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Nevada Supreme Court Answers Questions of First Impression in Lesbian Custody Dispute Involving Donor Insemination and Co-Parenting Agreement

Posted on: October 8th, 2013 by Art Leonard No Comments

The Nevada Supreme Court ruled unanimously on October 3 that a child can have two mothers and that a co-parenting agreement made by two women before their child was conceived through anonymous donor insemination with one woman providing the egg and the other being the gestational mother, can be enforceable as an agreement by parents who are presumed to have the best interest of their child at heart.   Reversing a trial court decision that treated one of the women as a mere surrogate mother with no legal rights, the court returned the case to the trial court for a new determination of parental rights.

Justice Nancy M. Saitta wrote the opinion in St. Mary v. Damon, settling several questions of first impression under Nevada law, and giving heavy weight to California decisions that interpret similarly-worded statutes.

Sha’Kayla St. Mary and Veronica Lynn Damon moved in together about a year after their relationship began, and decided to have a child together.  According to St. Mary, they decided to have Damon contribute the egg for in vitro fertilization with sperm through an anonymous donor, the resulting ovum to be implanted in St. Mary, in order that both of the women would have parental status, St. Mary as the birth mother and Damon as the genetic mother.   After the procedure was performed they both signed a co-parenting agreement, under which they agreed that if their relationship ended, they would “each work to ensure that the other maintained a close relationship with the child, sharing the duties of raising the child, and make a ‘good faith effort to jointly make all major decisions” affecting the child.

St. Mary gave birth to the child in June 2008, and was listed on the birth certificate as the child’s only parent, but the child was given a hyphenated last name to reflect both mothers.  About one year after the child’s birth, the women ended their relationship, St. Mary moved out of the home, and they disagreed about how to share their time with the child.  However, St. Mary cooperated with Damon by signing an affidavit declaring that Damon was the biological mother of the child, which Damon used to get a court order to have the child’s birth certificate amended to list her as a mother.  The court declared that Damon was “the biological and legal mother” of the child, and ordered that the birth certificate be amended to add Damon’s name as a mother.

Then St. Mary filed the lawsuit seeking to establish custody, visitation, and child support, but Damon responded that as the biological mother she was entitled to sole custody, attaching the 2009 court order.

The trial judge treated St. Mary as a mere surrogate.  Damon had filed a motion to limit the court’s evidentiary hearing to the issue of whether St. Mary would have visitation, arguing that Damon’s sole parental status had been established by the court’s order.  The trial judge agreed with Damon, excluding St. Mary’s custody claim from the hearing, and focused solely on the visitation issue.  At the conclusion of the hearing, the trial court found that St. Mary should have “third party visitation,” finding that she “has no biological or legal rights whatsoever under Nevada law.”  Further, the trial judge found the co-parenting agreement unenforceable, concluding that it fell outside the scope of enforceable surrogacy agreements, which under Nevada law could be made only by a married couple with a surrogate.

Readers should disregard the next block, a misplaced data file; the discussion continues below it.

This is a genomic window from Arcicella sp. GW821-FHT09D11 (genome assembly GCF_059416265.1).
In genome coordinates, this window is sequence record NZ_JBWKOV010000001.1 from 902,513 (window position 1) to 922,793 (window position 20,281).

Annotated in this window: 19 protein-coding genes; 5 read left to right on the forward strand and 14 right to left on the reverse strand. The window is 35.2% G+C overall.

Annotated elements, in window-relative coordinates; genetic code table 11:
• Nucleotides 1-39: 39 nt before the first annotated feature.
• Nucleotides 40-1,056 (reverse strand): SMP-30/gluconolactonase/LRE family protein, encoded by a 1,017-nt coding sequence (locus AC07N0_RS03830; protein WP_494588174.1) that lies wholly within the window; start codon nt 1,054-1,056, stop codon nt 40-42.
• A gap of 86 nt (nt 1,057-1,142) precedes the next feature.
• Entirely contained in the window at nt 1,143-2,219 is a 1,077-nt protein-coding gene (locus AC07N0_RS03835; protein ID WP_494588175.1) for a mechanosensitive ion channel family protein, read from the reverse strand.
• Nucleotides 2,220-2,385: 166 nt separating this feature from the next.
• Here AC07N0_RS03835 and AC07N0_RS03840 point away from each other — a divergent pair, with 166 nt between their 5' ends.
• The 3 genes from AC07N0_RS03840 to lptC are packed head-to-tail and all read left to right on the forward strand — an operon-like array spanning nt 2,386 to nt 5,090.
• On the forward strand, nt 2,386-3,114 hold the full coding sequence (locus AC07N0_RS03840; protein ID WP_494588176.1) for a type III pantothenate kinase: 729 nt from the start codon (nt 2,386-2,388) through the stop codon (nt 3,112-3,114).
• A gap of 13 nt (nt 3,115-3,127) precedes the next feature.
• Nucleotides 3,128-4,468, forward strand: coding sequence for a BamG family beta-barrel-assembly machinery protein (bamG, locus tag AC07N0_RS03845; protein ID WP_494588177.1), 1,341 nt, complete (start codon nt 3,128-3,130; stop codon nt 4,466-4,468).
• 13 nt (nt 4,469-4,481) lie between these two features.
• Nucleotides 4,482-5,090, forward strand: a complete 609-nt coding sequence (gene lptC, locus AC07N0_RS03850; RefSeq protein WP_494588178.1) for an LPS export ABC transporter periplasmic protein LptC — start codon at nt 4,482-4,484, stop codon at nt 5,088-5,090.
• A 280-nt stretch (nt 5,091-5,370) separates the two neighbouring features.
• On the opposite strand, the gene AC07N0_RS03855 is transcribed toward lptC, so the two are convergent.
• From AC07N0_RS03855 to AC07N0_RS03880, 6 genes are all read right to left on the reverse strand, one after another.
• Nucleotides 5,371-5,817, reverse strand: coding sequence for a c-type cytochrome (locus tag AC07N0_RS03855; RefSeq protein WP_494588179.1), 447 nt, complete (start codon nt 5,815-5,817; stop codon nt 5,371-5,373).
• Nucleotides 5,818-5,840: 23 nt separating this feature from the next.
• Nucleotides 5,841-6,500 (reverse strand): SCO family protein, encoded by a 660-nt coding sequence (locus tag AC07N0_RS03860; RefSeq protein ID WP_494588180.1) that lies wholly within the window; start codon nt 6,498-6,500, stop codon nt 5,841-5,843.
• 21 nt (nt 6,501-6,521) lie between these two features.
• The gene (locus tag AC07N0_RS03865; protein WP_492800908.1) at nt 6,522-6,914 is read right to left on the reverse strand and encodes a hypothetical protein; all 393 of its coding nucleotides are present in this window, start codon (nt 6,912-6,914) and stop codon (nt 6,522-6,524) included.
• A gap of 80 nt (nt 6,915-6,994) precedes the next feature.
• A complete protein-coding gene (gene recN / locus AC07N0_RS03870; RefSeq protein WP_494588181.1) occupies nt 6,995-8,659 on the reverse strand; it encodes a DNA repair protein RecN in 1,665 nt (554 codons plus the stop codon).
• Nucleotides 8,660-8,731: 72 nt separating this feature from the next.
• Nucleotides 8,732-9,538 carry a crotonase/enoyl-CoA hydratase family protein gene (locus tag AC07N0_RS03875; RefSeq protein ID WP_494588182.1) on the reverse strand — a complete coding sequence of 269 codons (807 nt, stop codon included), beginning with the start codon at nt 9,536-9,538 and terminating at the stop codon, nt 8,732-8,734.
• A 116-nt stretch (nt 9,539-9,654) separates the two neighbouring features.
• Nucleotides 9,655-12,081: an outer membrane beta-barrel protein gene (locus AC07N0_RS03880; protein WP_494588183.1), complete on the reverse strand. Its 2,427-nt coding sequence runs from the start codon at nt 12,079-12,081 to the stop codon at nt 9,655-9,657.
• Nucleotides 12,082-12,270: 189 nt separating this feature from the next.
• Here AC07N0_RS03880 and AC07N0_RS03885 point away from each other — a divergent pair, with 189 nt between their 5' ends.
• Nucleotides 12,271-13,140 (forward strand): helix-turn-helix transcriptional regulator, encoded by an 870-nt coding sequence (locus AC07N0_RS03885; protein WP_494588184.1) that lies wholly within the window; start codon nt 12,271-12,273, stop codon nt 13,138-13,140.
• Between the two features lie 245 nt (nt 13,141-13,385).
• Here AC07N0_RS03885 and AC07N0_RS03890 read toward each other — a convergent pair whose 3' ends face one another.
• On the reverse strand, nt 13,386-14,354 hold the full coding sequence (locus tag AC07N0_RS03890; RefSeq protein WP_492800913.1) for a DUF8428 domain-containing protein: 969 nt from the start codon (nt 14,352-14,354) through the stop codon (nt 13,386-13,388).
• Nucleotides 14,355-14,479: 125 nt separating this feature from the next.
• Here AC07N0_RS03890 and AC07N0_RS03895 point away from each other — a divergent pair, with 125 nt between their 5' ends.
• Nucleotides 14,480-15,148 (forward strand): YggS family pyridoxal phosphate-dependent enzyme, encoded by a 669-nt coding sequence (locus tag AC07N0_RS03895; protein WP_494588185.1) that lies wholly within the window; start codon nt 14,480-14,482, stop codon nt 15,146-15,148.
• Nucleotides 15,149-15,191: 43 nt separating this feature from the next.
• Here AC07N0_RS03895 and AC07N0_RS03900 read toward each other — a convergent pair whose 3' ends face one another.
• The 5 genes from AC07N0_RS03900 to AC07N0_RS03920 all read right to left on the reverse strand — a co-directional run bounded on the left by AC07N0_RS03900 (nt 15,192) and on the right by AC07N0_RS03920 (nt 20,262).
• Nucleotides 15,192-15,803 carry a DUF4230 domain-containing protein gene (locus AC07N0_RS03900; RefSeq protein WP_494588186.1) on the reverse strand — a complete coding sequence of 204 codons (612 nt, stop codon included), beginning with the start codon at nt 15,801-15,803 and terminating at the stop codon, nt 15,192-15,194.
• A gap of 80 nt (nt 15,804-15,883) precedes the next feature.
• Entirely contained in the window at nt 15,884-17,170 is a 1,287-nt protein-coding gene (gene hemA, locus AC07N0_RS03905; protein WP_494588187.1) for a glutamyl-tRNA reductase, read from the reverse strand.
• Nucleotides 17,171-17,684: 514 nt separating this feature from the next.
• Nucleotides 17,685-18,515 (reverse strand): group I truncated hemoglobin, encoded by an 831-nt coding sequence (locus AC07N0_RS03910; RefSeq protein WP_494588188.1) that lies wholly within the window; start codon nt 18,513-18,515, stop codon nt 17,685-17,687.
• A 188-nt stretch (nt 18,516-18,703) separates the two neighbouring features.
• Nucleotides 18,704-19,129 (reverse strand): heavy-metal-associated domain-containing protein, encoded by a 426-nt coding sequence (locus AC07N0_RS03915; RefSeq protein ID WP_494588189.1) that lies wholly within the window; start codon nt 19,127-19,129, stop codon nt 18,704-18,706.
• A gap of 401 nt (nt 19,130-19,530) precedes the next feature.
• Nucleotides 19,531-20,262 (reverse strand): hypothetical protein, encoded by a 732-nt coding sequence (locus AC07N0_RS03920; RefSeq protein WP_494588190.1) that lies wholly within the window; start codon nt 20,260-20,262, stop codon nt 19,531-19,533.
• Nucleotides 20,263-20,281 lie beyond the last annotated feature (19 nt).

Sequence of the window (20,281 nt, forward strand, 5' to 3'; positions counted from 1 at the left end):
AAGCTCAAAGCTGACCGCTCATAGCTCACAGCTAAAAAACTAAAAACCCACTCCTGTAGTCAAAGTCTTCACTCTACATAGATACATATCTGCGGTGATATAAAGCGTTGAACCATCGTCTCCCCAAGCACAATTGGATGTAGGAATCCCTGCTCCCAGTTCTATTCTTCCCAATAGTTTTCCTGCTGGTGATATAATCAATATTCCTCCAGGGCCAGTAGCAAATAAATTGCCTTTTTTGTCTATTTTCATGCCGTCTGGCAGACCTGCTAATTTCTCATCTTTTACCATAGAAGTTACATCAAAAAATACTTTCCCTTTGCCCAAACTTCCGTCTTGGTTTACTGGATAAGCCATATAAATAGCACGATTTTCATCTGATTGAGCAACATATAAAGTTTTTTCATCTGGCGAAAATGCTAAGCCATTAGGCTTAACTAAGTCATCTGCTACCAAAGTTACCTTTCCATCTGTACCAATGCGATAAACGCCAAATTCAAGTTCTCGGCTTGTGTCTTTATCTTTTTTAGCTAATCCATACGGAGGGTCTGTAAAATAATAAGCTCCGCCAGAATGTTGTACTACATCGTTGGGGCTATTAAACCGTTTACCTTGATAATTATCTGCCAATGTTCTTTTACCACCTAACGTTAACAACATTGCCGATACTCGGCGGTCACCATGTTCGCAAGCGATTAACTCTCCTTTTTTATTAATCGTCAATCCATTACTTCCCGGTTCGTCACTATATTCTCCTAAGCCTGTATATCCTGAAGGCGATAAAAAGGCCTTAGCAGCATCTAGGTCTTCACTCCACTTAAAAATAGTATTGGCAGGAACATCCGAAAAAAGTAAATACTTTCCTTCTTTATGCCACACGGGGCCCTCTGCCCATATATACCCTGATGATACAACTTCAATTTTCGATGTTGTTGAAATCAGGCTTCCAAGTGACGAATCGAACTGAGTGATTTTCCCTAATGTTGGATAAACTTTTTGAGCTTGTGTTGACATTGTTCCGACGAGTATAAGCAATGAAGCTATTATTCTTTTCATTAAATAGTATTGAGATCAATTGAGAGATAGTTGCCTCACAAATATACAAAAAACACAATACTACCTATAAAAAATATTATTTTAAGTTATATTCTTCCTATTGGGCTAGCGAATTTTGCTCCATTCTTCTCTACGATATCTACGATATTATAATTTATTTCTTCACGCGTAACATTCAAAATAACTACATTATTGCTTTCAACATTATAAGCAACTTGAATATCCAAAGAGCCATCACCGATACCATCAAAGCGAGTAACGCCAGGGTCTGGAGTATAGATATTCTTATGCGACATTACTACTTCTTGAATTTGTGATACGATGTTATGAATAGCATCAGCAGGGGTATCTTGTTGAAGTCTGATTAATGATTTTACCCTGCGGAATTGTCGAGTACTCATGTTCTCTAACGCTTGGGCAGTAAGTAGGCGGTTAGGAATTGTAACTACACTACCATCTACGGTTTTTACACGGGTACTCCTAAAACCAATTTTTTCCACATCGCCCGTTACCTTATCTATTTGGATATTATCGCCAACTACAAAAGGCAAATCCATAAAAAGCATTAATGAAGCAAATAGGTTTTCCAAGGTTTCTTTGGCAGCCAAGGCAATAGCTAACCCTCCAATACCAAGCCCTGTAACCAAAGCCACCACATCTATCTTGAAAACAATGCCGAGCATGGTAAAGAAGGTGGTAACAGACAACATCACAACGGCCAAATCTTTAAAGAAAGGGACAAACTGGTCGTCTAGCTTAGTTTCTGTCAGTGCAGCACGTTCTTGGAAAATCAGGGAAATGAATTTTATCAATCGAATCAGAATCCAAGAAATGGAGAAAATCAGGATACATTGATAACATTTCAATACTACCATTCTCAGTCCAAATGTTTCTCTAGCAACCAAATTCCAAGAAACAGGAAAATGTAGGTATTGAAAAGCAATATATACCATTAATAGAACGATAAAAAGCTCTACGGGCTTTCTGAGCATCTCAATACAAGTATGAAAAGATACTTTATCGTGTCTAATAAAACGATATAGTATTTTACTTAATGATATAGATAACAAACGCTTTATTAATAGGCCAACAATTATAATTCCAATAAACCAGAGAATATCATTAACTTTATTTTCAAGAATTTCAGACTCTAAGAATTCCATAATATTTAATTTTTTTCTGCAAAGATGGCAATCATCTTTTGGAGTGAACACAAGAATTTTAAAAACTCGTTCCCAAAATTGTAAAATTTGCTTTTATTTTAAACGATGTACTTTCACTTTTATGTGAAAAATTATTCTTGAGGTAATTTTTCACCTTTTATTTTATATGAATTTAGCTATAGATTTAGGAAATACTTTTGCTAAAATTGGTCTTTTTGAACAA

St. Mary appealed from the denial of her parental rights, and the Nevada Supreme Court unanimously reversed, finding that the trial judge was mistaken about Nevada law.

Following the lead of the California courts, the Nevada Supreme Court held that a child can have two legal mothers, and that a co-parenting agreement such as the one made in this case could be enforceable.  Most significantly, the court found that under Nevada statutes St. Mary could be deemed a parent to the child because she was its birth mother under circumstances where, as she claimed, the women had agreed that both were intended to be parents of the child.  The trial judge had misconstrued the effect of Damon’s prior legal action to establish her parental rights, said the court.  Although the prior court order had established her status as a legal mother of the child, it had not ordered that St. Mary’s name be removed from the amended birth certificate.

That is, finding that the child had two legal mothers was not inconsistent with the prior decision.

The facts are contested however.  Damon claims that St. Mary was intended to be a surrogate and not an intended parent, and that the “co-parenting agreement” was actually an invalid surrogacy contract that the women had signed because the clinic that performed the procedure required a written agreement.  When the case goes back to the trial court, there will have to be an evidentiary hearing to determine whether St. Mary or Damon is more credible, but Justice Saitta’s narration of the facts implicitly suggests that St. Mary’s account of what happened makes more sense.